The Intergovernmental Panel on Climate Change (IPCC), which shared the 2007 Nobel Peace Prize with Al Gore, recently released its Technical Paper on Climate Change and Water. The report provides a global overview of the subject, relying heavily on other major reports from the IPCC and other agencies, as well as published peer reviewed studies. While it offers very little new information, it further reinforces the well established scientific consensus that climate change will stress water resources in ways that we have never experienced.
The report sums up the future in North America: “Climate change will constrain North America’s already overallocated water resources, thereby increasing competition among agricultural, municipal industrial, and ecological uses.” Specific impacts on the Great Lakes are briefly noted: “In the Great Lakes, projected impacts associated with lower water levels are likely to exacerbate challenges relating to water quality, navigation, recreation, hydropower generation, water transfers and binational relationships. Many, but not all, assessments project lower net basin supplies and water levels for the Great Lakes–St. Lawrence Basin.” The report also describes how the heavy rains expected with climate change can “contaminate recreational waters and increase the risk of human illness through higher bacterial counts.” This is especially dangerous for beach areas near rivers, a common combination along the Great Lakes’ shorelines.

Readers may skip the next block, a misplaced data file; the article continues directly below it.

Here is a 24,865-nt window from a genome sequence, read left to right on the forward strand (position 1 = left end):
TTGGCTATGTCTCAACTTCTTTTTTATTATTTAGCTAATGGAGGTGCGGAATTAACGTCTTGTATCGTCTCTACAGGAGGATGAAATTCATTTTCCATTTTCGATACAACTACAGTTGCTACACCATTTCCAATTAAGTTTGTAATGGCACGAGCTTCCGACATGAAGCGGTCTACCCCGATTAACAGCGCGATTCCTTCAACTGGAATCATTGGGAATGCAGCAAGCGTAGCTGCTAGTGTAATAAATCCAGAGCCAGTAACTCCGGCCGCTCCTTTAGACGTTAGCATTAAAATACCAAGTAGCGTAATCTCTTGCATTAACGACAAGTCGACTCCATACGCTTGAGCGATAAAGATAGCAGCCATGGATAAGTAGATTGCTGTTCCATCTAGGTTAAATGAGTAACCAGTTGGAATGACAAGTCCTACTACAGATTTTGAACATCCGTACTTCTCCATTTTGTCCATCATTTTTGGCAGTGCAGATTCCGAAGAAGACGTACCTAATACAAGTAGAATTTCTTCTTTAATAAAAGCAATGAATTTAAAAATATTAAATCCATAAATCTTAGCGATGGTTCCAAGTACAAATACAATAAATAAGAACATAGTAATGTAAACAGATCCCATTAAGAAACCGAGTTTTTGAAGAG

Thanks to this and previous IPCC reports, along with similar reports from the U.S. Climate Change Science Program, it’s clear that new laws and policies are desperately needed. As I detailed in a recent article on climate change and the Great Lakes, the Great Lakes compact is a good step forward for the region. But more reform is required at all levels of government, especially federal, to fundamentally change how we value and protect freshwater in the era of climate change.